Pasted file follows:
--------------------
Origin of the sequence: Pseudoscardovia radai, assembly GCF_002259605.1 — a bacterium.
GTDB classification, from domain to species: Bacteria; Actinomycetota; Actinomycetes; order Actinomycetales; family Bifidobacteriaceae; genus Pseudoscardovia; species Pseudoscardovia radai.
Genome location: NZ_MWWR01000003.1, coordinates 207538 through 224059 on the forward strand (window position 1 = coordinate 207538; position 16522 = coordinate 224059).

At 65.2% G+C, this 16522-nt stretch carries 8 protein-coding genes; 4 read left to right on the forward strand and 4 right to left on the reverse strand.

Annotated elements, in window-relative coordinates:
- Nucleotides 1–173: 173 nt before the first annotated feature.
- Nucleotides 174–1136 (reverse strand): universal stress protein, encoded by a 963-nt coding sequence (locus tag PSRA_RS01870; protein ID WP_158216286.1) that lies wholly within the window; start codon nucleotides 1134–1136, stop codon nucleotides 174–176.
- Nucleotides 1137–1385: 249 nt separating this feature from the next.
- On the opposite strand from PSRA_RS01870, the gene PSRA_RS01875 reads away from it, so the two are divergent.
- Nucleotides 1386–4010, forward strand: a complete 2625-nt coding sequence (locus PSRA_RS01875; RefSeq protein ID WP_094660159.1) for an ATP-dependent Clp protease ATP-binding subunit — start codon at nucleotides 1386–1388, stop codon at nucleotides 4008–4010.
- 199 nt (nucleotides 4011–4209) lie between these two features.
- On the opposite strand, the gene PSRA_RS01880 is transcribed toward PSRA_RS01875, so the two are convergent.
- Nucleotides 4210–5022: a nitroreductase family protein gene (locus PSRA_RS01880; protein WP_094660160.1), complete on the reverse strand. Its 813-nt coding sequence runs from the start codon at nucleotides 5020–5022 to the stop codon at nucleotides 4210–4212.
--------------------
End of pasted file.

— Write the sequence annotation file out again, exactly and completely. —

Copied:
Origin of the sequence: Pseudoscardovia radai, assembly GCF_002259605.1 — a bacterium.
GTDB classification, from domain to species: Bacteria; Actinomycetota; Actinomycetes; order Actinomycetales; family Bifidobacteriaceae; genus Pseudoscardovia; species Pseudoscardovia radai.
Genome location: NZ_MWWR01000003.1, coordinates 207538 through 224059 on the forward strand (window position 1 = coordinate 207538; position 16522 = coordinate 224059).

At 65.2% G+C, this 16522-nt stretch carries 8 protein-coding genes; 4 read left to right on the forward strand and 4 right to left on the reverse strand.

Annotated elements, in window-relative coordinates:
- Nucleotides 1–173: 173 nt before the first annotated feature.
- Nucleotides 174–1136 (reverse strand): universal stress protein, encoded by a 963-nt coding sequence (locus tag PSRA_RS01870; protein ID WP_158216286.1) that lies wholly within the window; start codon nucleotides 1134–1136, stop codon nucleotides 174–176.
- Nucleotides 1137–1385: 249 nt separating this feature from the next.
- On the opposite strand from PSRA_RS01870, the gene PSRA_RS01875 reads away from it, so the two are divergent.
- Nucleotides 1386–4010, forward strand: a complete 2625-nt coding sequence (locus PSRA_RS01875; RefSeq protein ID WP_094660159.1) for an ATP-dependent Clp protease ATP-binding subunit — start codon at nucleotides 1386–1388, stop codon at nucleotides 4008–4010.
- 199 nt (nucleotides 4011–4209) lie between these two features.
- On the opposite strand, the gene PSRA_RS01880 is transcribed toward PSRA_RS01875, so the two are convergent.
- Nucleotides 4210–5022: a nitroreductase family protein gene (locus PSRA_RS01880; protein WP_094660160.1), complete on the reverse strand. Its 813-nt coding sequence runs from the start codon at nucleotides 5020–5022 to the stop codon at nucleotides 4210–4212.